First I give pandana a bounding box around Berkeley/Oakland in the East Bay of the San Francisco Bay Area. Then I load the street network and amenities from OpenStreetMap. In this example I’ll look at accessibility to restaurants, bars, and schools. But, you can create any basket of amenities that you are interested in – basically visualizing a personalized “AnythingScore” instead of a generic WalkScore for everyone. Finally I calculate and plot the distance from each node in the network to the nearest amenity:
How big is Greenland? It’s huge, right? At 836,109 square miles in size, Greenland is the largest island and the 12th largest country on Earth. With only 56,000 people living in that enormous area (80% of which is covered by the world’s only extant ice sheet outside of Antarctica), it is also the least densely populated country on Earth.
You can get a sense of how large Greenland is when you look at a map of the world:
It’s huge! Greenland is bigger than the entire continent of Africa! Or is it? The map above uses the common Mercator projection to project the 3-D surface of the Earth onto a 2-D surface suitable for a paper map or an image on your computer screen. But it’s not easy to project the curved surface of a sphere onto a rectangular plane. Compromises must be made. In the case of the Mercator projection, the compromise is that objects’ sizes become increasingly distorted the further they are from the equator. At the poles, the scale and distortion become infinite.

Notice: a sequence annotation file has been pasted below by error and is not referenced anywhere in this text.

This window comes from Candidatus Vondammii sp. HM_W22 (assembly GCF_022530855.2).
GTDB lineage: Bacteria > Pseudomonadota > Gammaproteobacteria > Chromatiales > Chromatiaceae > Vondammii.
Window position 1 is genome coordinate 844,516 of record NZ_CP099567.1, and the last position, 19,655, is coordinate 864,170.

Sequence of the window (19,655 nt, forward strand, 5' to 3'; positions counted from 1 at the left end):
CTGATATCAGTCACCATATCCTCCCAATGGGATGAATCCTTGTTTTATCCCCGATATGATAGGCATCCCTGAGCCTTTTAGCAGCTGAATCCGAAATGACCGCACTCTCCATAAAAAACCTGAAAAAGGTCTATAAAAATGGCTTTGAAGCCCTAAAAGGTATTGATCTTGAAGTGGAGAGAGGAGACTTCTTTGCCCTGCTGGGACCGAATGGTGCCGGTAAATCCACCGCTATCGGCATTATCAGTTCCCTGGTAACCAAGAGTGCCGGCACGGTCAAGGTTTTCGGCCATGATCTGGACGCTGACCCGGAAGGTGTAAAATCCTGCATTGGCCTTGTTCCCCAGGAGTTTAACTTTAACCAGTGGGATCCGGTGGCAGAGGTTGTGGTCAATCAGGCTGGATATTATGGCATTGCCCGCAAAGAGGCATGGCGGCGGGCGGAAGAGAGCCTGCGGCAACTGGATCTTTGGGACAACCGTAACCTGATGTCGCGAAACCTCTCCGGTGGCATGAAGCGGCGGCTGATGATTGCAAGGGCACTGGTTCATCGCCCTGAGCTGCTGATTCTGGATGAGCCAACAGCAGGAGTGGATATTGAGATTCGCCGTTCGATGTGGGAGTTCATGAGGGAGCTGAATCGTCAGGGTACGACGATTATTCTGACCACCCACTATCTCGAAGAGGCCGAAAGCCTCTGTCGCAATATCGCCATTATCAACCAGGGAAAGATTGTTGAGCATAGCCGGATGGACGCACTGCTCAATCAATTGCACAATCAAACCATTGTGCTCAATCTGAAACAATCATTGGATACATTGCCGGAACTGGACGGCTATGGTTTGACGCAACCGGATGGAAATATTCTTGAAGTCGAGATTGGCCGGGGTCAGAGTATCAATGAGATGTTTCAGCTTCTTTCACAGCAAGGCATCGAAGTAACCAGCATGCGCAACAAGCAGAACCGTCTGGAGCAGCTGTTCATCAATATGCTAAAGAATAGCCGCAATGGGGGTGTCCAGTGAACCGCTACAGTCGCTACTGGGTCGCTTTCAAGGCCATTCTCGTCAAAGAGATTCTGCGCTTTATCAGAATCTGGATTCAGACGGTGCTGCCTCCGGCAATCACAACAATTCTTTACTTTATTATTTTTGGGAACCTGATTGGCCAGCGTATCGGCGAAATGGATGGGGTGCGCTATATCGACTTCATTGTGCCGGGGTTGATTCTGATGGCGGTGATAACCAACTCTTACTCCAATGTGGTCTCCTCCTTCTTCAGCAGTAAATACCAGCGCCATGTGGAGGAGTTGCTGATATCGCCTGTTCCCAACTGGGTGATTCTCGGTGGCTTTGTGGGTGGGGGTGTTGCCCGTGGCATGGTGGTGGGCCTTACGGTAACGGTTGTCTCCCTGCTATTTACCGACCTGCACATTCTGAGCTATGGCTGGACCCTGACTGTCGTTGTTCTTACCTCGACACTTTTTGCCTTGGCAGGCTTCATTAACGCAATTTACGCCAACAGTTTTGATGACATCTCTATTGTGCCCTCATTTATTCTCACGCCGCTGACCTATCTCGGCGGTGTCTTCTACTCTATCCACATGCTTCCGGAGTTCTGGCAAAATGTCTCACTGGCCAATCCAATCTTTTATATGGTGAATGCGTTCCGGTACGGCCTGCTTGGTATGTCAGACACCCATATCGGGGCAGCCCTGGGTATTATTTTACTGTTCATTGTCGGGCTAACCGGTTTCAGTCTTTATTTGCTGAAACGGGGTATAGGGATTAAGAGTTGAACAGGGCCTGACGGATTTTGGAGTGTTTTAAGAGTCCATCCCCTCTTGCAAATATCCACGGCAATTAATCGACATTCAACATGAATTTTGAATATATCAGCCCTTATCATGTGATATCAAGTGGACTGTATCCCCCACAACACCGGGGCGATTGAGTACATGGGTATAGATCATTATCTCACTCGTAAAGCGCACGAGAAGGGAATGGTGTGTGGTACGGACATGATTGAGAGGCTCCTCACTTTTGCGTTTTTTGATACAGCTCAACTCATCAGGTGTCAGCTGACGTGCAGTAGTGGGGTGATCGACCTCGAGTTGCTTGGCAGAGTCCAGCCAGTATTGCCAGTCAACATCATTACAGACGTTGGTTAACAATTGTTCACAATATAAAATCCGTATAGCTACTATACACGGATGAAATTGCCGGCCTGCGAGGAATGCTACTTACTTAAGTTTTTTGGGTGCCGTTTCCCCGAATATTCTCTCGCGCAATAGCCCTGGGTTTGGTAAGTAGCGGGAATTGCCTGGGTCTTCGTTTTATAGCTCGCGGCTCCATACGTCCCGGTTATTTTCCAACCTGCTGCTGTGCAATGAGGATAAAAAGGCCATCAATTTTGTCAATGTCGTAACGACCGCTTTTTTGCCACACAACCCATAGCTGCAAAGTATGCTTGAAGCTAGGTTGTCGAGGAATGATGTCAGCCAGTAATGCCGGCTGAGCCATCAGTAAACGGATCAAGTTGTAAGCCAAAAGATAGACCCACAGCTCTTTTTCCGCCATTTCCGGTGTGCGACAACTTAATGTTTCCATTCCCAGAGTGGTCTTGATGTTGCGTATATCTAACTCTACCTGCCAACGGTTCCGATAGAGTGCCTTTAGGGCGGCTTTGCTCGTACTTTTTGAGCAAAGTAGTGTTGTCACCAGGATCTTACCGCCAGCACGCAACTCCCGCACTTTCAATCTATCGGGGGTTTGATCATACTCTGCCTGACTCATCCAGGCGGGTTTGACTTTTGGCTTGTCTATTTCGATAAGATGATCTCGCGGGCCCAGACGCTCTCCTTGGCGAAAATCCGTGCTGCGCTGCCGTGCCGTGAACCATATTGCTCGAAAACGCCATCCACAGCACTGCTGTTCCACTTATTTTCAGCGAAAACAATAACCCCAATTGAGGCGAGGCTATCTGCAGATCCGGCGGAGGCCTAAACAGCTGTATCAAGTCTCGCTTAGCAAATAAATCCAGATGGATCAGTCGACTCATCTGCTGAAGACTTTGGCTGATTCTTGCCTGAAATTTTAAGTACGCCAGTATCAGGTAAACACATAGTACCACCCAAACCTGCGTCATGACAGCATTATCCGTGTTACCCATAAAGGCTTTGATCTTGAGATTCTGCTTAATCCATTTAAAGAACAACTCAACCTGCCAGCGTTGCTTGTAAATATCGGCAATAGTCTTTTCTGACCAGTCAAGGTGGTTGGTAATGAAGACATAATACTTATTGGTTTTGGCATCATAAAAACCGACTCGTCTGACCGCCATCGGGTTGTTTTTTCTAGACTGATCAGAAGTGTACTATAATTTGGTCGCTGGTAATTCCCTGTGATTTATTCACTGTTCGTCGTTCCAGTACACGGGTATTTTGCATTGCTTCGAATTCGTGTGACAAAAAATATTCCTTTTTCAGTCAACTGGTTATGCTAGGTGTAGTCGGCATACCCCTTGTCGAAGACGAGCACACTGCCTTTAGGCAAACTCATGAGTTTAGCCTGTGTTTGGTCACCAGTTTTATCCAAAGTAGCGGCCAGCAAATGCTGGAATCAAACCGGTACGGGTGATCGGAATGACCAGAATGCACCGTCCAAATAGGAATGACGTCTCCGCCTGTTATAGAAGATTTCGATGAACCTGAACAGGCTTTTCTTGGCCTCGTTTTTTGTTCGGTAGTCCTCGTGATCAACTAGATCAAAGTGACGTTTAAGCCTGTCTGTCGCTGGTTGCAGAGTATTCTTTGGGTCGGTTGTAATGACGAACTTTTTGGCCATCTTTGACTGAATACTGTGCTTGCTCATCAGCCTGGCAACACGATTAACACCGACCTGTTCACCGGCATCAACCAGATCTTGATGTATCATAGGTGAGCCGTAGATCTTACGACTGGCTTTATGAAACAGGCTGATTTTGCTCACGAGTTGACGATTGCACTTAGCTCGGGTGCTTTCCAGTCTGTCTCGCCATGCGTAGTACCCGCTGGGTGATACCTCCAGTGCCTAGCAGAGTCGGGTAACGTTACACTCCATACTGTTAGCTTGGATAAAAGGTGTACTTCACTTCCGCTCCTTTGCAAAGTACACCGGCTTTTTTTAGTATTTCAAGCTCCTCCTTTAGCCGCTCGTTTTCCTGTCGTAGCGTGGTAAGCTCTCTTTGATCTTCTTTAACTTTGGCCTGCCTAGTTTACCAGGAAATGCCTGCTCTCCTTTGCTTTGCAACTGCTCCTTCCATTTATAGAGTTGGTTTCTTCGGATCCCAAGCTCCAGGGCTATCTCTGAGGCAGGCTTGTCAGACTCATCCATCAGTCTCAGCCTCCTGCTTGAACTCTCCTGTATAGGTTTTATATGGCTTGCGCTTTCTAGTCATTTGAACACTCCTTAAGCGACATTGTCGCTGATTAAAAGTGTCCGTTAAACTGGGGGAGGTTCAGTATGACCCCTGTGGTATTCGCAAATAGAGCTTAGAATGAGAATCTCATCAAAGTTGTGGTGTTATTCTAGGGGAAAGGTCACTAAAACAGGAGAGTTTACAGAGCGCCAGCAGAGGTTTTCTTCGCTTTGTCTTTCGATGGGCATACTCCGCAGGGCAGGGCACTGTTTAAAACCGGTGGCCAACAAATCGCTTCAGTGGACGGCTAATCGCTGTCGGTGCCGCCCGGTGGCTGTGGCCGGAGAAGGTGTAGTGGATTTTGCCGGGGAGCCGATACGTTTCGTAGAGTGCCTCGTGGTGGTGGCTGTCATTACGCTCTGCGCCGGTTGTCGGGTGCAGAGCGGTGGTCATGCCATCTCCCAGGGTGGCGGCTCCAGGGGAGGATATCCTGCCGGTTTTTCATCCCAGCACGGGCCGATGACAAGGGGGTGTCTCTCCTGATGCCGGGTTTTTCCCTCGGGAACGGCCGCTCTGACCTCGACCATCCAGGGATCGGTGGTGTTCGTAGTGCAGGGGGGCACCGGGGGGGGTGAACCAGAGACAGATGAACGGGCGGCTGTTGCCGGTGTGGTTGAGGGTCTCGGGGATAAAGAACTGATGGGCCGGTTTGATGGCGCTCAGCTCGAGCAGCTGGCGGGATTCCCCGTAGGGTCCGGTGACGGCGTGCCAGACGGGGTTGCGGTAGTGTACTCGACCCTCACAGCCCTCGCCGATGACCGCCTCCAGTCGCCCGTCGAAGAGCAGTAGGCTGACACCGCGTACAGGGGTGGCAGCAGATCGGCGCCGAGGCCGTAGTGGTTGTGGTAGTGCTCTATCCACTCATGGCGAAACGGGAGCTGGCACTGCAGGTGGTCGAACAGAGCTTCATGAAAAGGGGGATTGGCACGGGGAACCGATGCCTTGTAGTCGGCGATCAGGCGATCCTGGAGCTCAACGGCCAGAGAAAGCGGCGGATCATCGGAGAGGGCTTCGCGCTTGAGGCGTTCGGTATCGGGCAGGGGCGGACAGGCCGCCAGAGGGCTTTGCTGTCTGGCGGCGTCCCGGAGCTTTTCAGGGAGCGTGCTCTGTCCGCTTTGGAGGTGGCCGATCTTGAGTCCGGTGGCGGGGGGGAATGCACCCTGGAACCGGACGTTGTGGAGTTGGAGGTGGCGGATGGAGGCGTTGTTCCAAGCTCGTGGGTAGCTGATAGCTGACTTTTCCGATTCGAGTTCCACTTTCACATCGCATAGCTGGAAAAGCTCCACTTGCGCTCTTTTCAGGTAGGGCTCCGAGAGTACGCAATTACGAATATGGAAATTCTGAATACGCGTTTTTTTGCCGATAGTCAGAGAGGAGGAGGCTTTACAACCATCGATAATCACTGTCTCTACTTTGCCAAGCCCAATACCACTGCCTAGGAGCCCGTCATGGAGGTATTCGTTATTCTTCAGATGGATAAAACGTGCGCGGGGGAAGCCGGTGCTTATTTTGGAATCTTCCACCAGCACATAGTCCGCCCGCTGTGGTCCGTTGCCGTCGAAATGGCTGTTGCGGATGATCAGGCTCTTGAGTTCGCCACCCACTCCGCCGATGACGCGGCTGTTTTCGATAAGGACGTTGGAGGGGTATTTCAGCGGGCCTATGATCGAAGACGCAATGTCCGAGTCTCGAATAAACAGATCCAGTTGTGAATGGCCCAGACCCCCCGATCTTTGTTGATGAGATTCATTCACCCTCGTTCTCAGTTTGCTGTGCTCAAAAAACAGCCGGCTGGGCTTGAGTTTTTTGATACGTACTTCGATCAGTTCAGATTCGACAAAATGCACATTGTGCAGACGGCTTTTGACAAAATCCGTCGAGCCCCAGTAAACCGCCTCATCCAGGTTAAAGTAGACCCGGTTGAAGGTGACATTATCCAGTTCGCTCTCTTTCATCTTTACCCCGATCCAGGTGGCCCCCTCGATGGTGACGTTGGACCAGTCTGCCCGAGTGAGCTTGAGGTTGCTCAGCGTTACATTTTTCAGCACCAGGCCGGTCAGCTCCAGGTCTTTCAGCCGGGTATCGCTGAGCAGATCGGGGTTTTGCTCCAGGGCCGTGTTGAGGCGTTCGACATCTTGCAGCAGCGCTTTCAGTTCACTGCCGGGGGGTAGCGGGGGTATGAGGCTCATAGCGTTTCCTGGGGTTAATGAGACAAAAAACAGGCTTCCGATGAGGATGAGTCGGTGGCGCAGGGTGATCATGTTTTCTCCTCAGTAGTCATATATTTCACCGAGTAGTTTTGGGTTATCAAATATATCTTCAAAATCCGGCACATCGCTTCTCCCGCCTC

I recently had the opportunity to travel across Myanmar for the first time. It’s a fascinating country, only recently emerging from decades of isolation. Travelers here today are greeted with the first few baby steps toward a tourism industry, as well some of the kindest people and most spectacular sights in Asia.
Myanmar is not the easiest country to approach. It remains, effectively, a military dictatorship wracked with corruption and abuse. Government officials control the airlines and hotels for personal profit. Large swaths of eastern Myanmar are dedicated to opium plantations funneling foreign currency into the pockets of powerful officials. Even its name is controversial: many foreign governments still officially recognize only its traditional name, Burma, as a political statement against the authoritarian regime that renamed it Myanmar in 1989.
Continue reading Off the Beaten Path in Myanmar